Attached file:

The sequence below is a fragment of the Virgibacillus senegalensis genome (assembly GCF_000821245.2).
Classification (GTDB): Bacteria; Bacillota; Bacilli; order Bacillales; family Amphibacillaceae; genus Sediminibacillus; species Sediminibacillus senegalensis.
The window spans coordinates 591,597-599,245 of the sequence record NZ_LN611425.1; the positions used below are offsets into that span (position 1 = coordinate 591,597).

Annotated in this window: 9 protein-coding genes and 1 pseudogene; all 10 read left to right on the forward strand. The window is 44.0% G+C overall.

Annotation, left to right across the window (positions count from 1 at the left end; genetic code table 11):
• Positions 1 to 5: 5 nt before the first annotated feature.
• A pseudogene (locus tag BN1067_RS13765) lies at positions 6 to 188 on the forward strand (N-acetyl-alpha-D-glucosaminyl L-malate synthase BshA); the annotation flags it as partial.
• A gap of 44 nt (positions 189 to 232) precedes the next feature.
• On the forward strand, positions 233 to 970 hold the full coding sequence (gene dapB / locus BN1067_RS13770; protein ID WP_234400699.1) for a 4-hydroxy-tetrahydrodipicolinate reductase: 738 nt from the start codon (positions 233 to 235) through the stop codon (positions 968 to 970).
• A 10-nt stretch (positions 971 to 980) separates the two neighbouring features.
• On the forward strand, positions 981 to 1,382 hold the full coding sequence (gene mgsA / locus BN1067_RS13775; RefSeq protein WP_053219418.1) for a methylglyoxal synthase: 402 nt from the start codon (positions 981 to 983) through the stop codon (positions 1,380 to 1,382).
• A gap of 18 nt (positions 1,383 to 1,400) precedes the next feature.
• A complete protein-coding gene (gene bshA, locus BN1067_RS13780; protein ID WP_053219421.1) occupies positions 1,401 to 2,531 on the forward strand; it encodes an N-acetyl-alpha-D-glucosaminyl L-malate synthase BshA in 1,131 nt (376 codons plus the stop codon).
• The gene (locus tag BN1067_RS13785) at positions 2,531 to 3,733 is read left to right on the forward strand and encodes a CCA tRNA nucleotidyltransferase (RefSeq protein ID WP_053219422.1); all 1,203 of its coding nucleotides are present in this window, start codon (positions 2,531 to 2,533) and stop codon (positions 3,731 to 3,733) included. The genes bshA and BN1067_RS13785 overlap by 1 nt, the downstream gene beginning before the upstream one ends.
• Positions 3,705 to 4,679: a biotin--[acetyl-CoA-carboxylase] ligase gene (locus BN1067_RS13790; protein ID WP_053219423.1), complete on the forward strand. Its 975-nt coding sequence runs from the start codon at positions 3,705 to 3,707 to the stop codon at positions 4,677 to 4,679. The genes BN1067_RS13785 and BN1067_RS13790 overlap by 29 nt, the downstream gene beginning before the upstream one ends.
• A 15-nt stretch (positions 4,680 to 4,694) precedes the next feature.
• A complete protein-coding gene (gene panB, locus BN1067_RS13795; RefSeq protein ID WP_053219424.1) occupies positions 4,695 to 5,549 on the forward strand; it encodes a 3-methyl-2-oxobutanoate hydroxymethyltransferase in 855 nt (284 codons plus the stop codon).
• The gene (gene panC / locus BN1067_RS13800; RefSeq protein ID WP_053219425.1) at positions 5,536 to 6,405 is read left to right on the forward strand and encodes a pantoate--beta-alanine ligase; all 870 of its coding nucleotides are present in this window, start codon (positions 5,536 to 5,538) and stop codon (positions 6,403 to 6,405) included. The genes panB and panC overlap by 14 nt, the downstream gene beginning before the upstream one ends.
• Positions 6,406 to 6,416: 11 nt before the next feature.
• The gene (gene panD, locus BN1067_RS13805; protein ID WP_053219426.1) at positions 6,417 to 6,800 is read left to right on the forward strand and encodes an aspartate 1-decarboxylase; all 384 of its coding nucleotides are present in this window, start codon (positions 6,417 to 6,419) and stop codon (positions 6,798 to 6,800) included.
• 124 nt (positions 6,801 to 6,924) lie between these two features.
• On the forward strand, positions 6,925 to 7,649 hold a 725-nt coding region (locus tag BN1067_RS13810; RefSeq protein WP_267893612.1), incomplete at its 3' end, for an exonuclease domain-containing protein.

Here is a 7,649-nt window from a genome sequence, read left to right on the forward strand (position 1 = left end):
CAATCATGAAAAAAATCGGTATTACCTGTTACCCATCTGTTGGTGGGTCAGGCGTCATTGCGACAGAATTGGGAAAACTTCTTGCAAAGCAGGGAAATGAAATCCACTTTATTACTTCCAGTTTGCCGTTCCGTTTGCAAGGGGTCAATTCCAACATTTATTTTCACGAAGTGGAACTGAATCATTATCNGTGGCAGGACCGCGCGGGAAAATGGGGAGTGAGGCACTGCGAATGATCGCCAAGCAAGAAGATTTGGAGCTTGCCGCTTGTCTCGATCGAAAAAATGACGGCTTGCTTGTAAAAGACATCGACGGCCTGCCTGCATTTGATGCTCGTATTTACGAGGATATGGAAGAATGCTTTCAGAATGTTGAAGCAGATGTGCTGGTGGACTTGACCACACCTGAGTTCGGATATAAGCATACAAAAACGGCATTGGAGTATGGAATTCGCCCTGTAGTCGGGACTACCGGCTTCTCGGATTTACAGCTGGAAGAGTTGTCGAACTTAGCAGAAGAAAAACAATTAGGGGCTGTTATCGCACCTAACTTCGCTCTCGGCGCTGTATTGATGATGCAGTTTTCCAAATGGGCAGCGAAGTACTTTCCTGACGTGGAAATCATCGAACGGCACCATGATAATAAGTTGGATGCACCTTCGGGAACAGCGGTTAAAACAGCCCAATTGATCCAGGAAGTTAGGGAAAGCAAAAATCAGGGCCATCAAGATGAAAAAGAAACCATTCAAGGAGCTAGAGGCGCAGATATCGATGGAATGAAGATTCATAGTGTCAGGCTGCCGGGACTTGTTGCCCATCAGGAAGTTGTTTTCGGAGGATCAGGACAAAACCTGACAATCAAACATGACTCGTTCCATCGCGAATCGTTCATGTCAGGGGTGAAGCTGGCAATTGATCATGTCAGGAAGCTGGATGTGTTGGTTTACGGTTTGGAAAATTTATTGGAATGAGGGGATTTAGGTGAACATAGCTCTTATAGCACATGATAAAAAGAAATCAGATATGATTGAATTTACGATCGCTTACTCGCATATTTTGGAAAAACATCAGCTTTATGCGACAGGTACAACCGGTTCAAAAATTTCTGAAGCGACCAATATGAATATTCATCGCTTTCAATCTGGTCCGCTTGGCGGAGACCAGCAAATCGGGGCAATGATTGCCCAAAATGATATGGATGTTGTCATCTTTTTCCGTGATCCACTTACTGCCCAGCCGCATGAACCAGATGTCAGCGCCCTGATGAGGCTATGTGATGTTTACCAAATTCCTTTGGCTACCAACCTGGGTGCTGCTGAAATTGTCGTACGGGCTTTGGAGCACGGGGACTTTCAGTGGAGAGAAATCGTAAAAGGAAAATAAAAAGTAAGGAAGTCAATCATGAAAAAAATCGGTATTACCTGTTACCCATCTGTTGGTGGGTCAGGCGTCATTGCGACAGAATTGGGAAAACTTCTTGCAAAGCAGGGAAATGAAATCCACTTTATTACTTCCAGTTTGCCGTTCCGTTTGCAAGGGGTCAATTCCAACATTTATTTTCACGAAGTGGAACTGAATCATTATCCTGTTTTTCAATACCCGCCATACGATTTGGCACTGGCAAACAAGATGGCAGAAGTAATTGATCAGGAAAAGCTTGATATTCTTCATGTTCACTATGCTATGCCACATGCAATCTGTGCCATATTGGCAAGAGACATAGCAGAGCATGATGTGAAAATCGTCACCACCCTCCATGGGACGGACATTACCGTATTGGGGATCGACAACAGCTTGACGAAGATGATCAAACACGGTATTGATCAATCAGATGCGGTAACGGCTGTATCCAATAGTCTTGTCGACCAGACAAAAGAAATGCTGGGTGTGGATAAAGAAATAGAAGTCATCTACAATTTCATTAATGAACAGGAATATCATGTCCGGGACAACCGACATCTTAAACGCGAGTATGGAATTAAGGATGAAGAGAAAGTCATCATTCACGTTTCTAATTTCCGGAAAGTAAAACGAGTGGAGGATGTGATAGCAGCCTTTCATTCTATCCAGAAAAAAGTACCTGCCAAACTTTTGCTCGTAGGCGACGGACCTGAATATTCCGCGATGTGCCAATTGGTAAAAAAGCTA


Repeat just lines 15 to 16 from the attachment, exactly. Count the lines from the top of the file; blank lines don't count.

• Positions 3,705 to 4,679: a biotin--[acetyl-CoA-carboxylase] ligase gene (locus BN1067_RS13790; protein ID WP_053219423.1), complete on the forward strand. Its 975-nt coding sequence runs from the start codon at positions 3,705 to 3,707 to the stop codon at positions 4,677 to 4,679. The genes BN1067_RS13785 and BN1067_RS13790 overlap by 29 nt, the downstream gene beginning before the upstream one ends.
• A 15-nt stretch (positions 4,680 to 4,694) precedes the next feature.